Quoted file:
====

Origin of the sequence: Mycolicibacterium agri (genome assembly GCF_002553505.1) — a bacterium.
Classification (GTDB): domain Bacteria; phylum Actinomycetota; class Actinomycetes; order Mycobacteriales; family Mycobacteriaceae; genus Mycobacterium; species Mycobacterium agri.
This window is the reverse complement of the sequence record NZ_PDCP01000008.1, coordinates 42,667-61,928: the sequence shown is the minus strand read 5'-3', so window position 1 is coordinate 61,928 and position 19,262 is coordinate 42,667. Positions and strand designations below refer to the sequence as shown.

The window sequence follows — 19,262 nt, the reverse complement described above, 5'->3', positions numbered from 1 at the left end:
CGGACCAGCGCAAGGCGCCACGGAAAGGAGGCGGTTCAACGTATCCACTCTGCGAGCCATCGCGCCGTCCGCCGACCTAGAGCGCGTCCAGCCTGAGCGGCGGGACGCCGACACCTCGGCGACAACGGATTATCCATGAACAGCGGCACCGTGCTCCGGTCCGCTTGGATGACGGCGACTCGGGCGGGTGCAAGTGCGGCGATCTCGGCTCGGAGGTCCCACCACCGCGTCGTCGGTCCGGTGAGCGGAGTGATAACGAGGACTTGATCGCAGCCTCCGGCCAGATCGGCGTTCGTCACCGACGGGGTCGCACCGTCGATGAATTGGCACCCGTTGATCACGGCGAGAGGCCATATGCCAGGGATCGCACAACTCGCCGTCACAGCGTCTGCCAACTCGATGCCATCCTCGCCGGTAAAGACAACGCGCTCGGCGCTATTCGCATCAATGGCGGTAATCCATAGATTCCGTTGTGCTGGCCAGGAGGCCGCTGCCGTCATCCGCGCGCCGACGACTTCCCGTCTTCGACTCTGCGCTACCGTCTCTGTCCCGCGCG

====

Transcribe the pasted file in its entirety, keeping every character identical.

Origin of the sequence: Mycolicibacterium agri (genome assembly GCF_002553505.1) — a bacterium.
Classification (GTDB): domain Bacteria; phylum Actinomycetota; class Actinomycetes; order Mycobacteriales; family Mycobacteriaceae; genus Mycobacterium; species Mycobacterium agri.
This window is the reverse complement of the sequence record NZ_PDCP01000008.1, coordinates 42,667-61,928: the sequence shown is the minus strand read 5'-3', so window position 1 is coordinate 61,928 and position 19,262 is coordinate 42,667. Positions and strand designations below refer to the sequence as shown.

The window sequence follows — 19,262 nt, the reverse complement described above, 5'->3', positions numbered from 1 at the left end:
CGGACCAGCGCAAGGCGCCACGGAAAGGAGGCGGTTCAACGTATCCACTCTGCGAGCCATCGCGCCGTCCGCCGACCTAGAGCGCGTCCAGCCTGAGCGGCGGGACGCCGACACCTCGGCGACAACGGATTATCCATGAACAGCGGCACCGTGCTCCGGTCCGCTTGGATGACGGCGACTCGGGCGGGTGCAAGTGCGGCGATCTCGGCTCGGAGGTCCCACCACCGCGTCGTCGGTCCGGTGAGCGGAGTGATAACGAGGACTTGATCGCAGCCTCCGGCCAGATCGGCGTTCGTCACCGACGGGGTCGCACCGTCGATGAATTGGCACCCGTTGATCACGGCGAGAGGCCATATGCCAGGGATCGCACAACTCGCCGTCACAGCGTCTGCCAACTCGATGCCATCCTCGCCGGTAAAGACAACGCGCTCGGCGCTATTCGCATCAATGGCGGTAATCCATAGATTCCGTTGTGCTGGCCAGGAGGCCGCTGCCGTCATCCGCGCGCCGACGACTTCCCGTCTTCGACTCTGCGCTACCGTCTCTGTCCCGCGCG